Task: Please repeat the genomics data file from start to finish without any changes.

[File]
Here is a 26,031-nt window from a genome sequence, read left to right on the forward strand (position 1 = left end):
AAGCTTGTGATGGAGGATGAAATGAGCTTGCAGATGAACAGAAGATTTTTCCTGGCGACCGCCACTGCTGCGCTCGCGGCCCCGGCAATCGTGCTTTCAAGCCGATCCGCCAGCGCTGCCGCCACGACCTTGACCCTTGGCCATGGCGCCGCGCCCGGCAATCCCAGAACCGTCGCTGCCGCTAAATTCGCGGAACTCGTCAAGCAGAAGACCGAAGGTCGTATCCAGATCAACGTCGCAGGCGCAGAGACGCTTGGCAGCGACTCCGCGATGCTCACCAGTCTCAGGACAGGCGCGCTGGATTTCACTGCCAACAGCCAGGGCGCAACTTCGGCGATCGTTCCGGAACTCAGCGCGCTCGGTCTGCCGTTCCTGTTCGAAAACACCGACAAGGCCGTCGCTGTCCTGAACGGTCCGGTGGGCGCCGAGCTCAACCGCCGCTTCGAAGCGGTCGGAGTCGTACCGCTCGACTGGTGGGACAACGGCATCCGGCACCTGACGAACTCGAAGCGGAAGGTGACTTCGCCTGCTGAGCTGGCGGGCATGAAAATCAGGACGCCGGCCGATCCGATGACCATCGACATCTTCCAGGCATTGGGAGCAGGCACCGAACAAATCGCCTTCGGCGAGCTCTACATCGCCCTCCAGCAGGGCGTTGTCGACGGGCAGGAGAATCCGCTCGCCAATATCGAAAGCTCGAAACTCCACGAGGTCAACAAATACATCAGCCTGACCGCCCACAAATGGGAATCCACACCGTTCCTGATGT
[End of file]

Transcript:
Here is a 26,031-nt window from a genome sequence, read left to right on the forward strand (position 1 = left end):
AAGCTTGTGATGGAGGATGAAATGAGCTTGCAGATGAACAGAAGATTTTTCCTGGCGACCGCCACTGCTGCGCTCGCGGCCCCGGCAATCGTGCTTTCAAGCCGATCCGCCAGCGCTGCCGCCACGACCTTGACCCTTGGCCATGGCGCCGCGCCCGGCAATCCCAGAACCGTCGCTGCCGCTAAATTCGCGGAACTCGTCAAGCAGAAGACCGAAGGTCGTATCCAGATCAACGTCGCAGGCGCAGAGACGCTTGGCAGCGACTCCGCGATGCTCACCAGTCTCAGGACAGGCGCGCTGGATTTCACTGCCAACAGCCAGGGCGCAACTTCGGCGATCGTTCCGGAACTCAGCGCGCTCGGTCTGCCGTTCCTGTTCGAAAACACCGACAAGGCCGTCGCTGTCCTGAACGGTCCGGTGGGCGCCGAGCTCAACCGCCGCTTCGAAGCGGTCGGAGTCGTACCGCTCGACTGGTGGGACAACGGCATCCGGCACCTGACGAACTCGAAGCGGAAGGTGACTTCGCCTGCTGAGCTGGCGGGCATGAAAATCAGGACGCCGGCCGATCCGATGACCATCGACATCTTCCAGGCATTGGGAGCAGGCACCGAACAAATCGCCTTCGGCGAGCTCTACATCGCCCTCCAGCAGGGCGTTGTCGACGGGCAGGAGAATCCGCTCGCCAATATCGAAAGCTCGAAACTCCACGAGGTCAACAAATACATCAGCCTGACCGCCCACAAATGGGAATCCACACCGTTCCTGATGT